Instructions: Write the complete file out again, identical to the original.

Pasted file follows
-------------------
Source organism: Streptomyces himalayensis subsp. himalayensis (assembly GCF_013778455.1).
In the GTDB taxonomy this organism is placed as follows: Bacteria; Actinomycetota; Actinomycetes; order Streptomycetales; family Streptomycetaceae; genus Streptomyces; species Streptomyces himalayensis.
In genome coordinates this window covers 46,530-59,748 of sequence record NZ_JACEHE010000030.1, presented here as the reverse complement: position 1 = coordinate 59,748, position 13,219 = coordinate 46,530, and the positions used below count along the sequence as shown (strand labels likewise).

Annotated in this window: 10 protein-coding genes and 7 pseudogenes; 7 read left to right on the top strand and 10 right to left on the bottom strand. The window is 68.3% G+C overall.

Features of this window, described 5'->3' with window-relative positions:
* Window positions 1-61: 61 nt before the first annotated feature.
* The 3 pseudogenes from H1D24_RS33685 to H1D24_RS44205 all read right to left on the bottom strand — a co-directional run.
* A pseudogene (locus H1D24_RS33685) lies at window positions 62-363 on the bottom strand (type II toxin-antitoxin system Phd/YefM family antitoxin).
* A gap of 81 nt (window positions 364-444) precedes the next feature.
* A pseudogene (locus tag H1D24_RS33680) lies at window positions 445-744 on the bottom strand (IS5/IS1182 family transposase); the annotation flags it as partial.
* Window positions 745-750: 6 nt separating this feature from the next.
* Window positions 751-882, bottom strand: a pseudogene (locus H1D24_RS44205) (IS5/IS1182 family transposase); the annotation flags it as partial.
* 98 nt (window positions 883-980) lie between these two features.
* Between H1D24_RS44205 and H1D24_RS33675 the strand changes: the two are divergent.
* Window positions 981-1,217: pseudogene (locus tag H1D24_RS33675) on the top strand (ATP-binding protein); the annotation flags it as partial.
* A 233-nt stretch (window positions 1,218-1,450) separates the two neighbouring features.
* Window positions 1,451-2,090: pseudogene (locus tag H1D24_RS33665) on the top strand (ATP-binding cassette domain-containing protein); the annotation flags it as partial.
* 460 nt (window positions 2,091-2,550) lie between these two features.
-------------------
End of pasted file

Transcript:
Source organism: Streptomyces himalayensis subsp. himalayensis (assembly GCF_013778455.1).
In the GTDB taxonomy this organism is placed as follows: Bacteria; Actinomycetota; Actinomycetes; order Streptomycetales; family Streptomycetaceae; genus Streptomyces; species Streptomyces himalayensis.
In genome coordinates this window covers 46,530-59,748 of sequence record NZ_JACEHE010000030.1, presented here as the reverse complement: position 1 = coordinate 59,748, position 13,219 = coordinate 46,530, and the positions used below count along the sequence as shown (strand labels likewise).

Annotated in this window: 10 protein-coding genes and 7 pseudogenes; 7 read left to right on the top strand and 10 right to left on the bottom strand. The window is 68.3% G+C overall.

Features of this window, described 5'->3' with window-relative positions:
* Window positions 1-61: 61 nt before the first annotated feature.
* The 3 pseudogenes from H1D24_RS33685 to H1D24_RS44205 all read right to left on the bottom strand — a co-directional run.
* A pseudogene (locus H1D24_RS33685) lies at window positions 62-363 on the bottom strand (type II toxin-antitoxin system Phd/YefM family antitoxin).
* A gap of 81 nt (window positions 364-444) precedes the next feature.
* A pseudogene (locus tag H1D24_RS33680) lies at window positions 445-744 on the bottom strand (IS5/IS1182 family transposase); the annotation flags it as partial.
* Window positions 745-750: 6 nt separating this feature from the next.
* Window positions 751-882, bottom strand: a pseudogene (locus H1D24_RS44205) (IS5/IS1182 family transposase); the annotation flags it as partial.
* 98 nt (window positions 883-980) lie between these two features.
* Between H1D24_RS44205 and H1D24_RS33675 the strand changes: the two are divergent.
* Window positions 981-1,217: pseudogene (locus tag H1D24_RS33675) on the top strand (ATP-binding protein); the annotation flags it as partial.
* A 233-nt stretch (window positions 1,218-1,450) separates the two neighbouring features.
* Window positions 1,451-2,090: pseudogene (locus tag H1D24_RS33665) on the top strand (ATP-binding cassette domain-containing protein); the annotation flags it as partial.
* 460 nt (window positions 2,091-2,550) lie between these two features.